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Wisdom traditions teach that we attract what we put out into the Universe.   I have, in the past, been somewhat skeptical of the Law of Attraction, simply because it never seemed to really work for me.   I consider myself a good person, with generally no malice or ill will toward people.   I help those in need.  I am honest and hardworking.   Still, it didn’t seem as though I was receiving the blessings or abundance that the Universe promised.

On the other side of the coin, I know people who have done wrong, and seem to come out smelling like a rose.   A woman has an affair with her best friend’s husband, breaks up his family, but by all appearances is happy and in love with that man as they plan their future together. Another cheats his employer and comes out financially secure.  It’s not that bad things happen in my life.  Believe me, I recognize that I am not perfect, and still am blessed beyond measure.  It just seems that sometimes, it appears that cheaters do prosper, and those who strive to be honest, and do right by themselves and those around them, get left behind.

What I have come to realize, however, is that my path is my path, just as your path is yours. The mistresses, cheaters and liars of the world have their path. Those who live a life of goodness, honesty and giving have their path. I have learned that when our paths cross, it is up to me to forgive them, help them if I can, and send them on their way with a blessing, all the while remaining on my path. The Universe will deal with them as the Universe will, just as the Universe will deal with me as It will.

When we focus on the paths of others, we miss out on the beauty of our own.

It is not our responsibility to judge others’ actions. We may be hurt or betrayed by them, but that hurt and betrayal need not define who we are, nor should it distract us from who we are. Good has come to us. Good will continue to come to us. We just have to stay on the course of our true, good self.

 

Peace Is

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The 2016 presidential election has stirred the collective consciousness of this country.   Those on the ‘winning’ side, feel heard, emboldened, justified and sanctified. Those whose presidential choice did not prevail, myself included, feel a tremendous sense of grief, hurt, anger and disbelief.   From my own perspective, now seven days post-election, my reaction to the results are becoming tempered, which is allowing me to understand them, heal from them, and better yet, grow from them.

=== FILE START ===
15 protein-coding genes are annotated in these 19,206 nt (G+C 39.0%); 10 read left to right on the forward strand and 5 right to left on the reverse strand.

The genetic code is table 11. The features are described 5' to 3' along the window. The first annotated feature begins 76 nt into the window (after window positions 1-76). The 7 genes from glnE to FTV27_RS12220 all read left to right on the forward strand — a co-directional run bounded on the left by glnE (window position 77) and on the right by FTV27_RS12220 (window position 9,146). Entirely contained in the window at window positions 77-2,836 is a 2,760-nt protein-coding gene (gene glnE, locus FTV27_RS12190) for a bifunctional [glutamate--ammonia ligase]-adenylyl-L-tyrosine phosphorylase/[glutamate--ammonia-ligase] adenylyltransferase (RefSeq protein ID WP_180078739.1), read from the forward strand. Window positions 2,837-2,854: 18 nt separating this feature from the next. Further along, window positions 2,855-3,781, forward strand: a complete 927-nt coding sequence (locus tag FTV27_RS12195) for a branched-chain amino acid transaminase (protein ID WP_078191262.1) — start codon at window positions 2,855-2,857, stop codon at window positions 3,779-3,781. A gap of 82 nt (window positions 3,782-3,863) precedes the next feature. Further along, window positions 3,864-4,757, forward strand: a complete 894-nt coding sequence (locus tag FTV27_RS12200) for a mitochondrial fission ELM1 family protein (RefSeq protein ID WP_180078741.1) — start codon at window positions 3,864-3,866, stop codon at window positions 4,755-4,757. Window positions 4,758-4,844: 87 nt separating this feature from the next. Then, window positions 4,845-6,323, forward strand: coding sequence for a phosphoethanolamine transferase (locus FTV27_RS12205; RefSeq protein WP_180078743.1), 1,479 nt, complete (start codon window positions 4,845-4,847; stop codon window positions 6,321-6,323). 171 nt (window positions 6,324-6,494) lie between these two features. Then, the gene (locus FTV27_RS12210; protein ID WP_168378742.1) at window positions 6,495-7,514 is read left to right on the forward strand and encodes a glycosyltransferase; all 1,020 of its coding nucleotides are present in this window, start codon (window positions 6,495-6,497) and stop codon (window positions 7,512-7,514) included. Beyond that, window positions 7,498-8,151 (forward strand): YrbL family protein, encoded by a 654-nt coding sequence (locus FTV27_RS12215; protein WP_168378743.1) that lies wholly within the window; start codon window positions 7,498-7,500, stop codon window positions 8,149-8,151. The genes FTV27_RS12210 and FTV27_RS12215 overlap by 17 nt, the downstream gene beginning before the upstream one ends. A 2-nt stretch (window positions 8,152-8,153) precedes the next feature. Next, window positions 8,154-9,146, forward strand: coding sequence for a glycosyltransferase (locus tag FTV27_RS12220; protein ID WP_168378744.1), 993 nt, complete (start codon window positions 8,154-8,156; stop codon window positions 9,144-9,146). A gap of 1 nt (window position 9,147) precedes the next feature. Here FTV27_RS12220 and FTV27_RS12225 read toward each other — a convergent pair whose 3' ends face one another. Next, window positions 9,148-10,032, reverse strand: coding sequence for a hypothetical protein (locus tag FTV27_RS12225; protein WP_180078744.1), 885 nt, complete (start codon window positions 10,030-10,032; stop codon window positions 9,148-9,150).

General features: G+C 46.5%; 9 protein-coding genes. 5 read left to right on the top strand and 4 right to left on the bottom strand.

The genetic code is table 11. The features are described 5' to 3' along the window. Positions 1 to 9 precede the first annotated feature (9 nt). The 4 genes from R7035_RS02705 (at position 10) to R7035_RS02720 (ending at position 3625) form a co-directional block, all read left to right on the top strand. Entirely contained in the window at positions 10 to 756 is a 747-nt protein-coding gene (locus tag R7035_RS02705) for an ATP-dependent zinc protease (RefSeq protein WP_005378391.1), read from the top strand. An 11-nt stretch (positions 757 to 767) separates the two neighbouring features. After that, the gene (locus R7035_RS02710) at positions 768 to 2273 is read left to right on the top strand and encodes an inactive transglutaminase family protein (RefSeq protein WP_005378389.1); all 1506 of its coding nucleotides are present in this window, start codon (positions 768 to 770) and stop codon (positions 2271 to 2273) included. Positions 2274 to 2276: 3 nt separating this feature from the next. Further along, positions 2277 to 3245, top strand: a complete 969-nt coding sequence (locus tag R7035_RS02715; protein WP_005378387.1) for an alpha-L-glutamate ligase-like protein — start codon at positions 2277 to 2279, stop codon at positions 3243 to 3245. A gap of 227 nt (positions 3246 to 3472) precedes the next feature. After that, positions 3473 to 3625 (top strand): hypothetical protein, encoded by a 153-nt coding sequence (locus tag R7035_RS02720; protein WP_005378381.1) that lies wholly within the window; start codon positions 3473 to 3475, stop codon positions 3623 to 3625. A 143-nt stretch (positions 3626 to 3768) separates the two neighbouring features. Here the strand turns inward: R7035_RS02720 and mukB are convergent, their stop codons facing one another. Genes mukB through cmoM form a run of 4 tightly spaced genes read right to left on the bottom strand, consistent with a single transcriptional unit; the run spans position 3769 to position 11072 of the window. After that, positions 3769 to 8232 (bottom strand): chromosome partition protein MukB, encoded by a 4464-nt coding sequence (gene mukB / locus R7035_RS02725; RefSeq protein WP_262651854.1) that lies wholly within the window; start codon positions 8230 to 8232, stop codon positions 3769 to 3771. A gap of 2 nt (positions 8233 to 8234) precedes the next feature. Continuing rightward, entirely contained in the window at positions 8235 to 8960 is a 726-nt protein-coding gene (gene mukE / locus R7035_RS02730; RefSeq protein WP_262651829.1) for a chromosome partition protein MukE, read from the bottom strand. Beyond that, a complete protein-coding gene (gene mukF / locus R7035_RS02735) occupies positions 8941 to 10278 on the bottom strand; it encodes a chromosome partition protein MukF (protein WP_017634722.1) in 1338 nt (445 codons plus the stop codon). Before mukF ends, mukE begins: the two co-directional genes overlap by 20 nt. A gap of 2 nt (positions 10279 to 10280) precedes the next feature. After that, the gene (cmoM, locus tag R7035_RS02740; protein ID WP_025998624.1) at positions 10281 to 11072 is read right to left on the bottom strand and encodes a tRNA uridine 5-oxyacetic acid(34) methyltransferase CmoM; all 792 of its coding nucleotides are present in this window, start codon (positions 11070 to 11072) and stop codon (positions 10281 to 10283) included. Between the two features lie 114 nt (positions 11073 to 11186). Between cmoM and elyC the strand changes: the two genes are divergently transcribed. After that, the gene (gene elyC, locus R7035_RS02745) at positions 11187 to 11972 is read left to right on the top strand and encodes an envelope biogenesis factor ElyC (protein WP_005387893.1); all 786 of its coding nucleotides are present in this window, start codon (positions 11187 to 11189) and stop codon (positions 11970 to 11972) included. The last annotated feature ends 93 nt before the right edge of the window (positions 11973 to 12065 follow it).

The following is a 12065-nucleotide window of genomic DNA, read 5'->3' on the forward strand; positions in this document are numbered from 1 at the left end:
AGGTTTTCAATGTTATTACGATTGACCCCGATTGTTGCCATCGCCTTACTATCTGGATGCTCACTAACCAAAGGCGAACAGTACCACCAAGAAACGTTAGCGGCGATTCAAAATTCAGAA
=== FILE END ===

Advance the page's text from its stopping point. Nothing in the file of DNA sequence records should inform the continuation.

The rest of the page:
My meditation sessions for the past week have brought forth one central theme—peace. We humans crave peace, and the lack of peace within ourselves creates disharmony not only within us, but to those in our immediate circle and in our community. It is true what they say, ‘hurting people hurt people.’   Do you think that teenager who broke into your house is at peace? Or that guy that flipped you off in traffic? Think about the ripple effect of their peacelessness.   What is going on in their family, in their lives, that causes such action? How their actions have impacted you?

Peacelessness is not innate. Peace is. Newborns do not come into this world angry and malcontent. We are taught these negative emotions through our relationships with our parents, our classmates, our co-workers. We develop a desire to hurt those who have more than us, to get mad at those who don’t see things our way, to hate our lot in life. So we take it out on others, in ways that are difficult to fathom. The peacelessness in our country is no more evident as that demonstrated in the campaign and its’ after-effects.

Imagine what would happen if rather than teaching peacelessness, we taught peace. What if we taught our children and those around us to be content with where we are and what we have, that it’s not about how far you get, but how you get there, and that we love the community, and it’s people, in which we are a part? Can you imagine that world? Oh, I have no doubt there would still be conflict, but conflict can exist without hatred and vitriol. Conflict can be respectful, embodied in the recognition that whomever we are in conflict with is our brother or sister, not our enemy.

Peace is within us all. It has no regard for gender, race, creed, ethnicity or sexual orientation.   It is freely available for those who wish to reclaim it. Peace is necessary for the survival of this world, and for the human race. I, for one, am on a mission to infuse my life, my consciousness, my entire being with peace. I am content with where I am, and as my life continues to evolve, I am intent on living it with peace in my heart. I am hopeful that as I continue on my peace path that those around me will reap the benefits so at least, in my little corner of the world, there will be peace.